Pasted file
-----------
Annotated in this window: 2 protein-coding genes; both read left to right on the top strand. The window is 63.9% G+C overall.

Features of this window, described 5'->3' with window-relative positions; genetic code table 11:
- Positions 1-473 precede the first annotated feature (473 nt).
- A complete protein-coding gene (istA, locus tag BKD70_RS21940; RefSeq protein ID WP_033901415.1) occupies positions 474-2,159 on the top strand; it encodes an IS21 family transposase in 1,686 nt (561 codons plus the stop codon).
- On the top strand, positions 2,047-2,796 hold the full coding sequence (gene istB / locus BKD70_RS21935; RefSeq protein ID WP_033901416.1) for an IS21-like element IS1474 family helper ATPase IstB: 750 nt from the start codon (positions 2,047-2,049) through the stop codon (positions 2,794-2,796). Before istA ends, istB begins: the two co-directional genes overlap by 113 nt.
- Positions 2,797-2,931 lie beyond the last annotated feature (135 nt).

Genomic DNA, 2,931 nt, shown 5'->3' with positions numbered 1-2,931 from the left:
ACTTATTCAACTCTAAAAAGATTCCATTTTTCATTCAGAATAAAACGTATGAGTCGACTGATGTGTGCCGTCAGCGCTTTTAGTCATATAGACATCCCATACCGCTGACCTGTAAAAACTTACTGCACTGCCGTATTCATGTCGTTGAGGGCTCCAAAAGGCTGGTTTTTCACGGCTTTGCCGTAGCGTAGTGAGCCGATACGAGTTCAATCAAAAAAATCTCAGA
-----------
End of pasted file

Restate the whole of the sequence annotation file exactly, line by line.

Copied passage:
Annotated in this window: 2 protein-coding genes; both read left to right on the top strand. The window is 63.9% G+C overall.

Features of this window, described 5'->3' with window-relative positions; genetic code table 11:
- Positions 1-473 precede the first annotated feature (473 nt).
- A complete protein-coding gene (istA, locus tag BKD70_RS21940; RefSeq protein ID WP_033901415.1) occupies positions 474-2,159 on the top strand; it encodes an IS21 family transposase in 1,686 nt (561 codons plus the stop codon).
- On the top strand, positions 2,047-2,796 hold the full coding sequence (gene istB / locus BKD70_RS21935; RefSeq protein ID WP_033901416.1) for an IS21-like element IS1474 family helper ATPase IstB: 750 nt from the start codon (positions 2,047-2,049) through the stop codon (positions 2,794-2,796). Before istA ends, istB begins: the two co-directional genes overlap by 113 nt.
- Positions 2,797-2,931 lie beyond the last annotated feature (135 nt).

Genomic DNA, 2,931 nt, shown 5'->3' with positions numbered 1-2,931 from the left:
ACTTATTCAACTCTAAAAAGATTCCATTTTTCATTCAGAATAAAACGTATGAGTCGACTGATGTGTGCCGTCAGCGCTTTTAGTCATATAGACATCCCATACCGCTGACCTGTAAAAACTTACTGCACTGCCGTATTCATGTCGTTGAGGGCTCCAAAAGGCTGGTTTTTCACGGCTTTGCCGTAGCGTAGTGAGCCGATACGAGTTCAATCAAAAAAATCTCAGA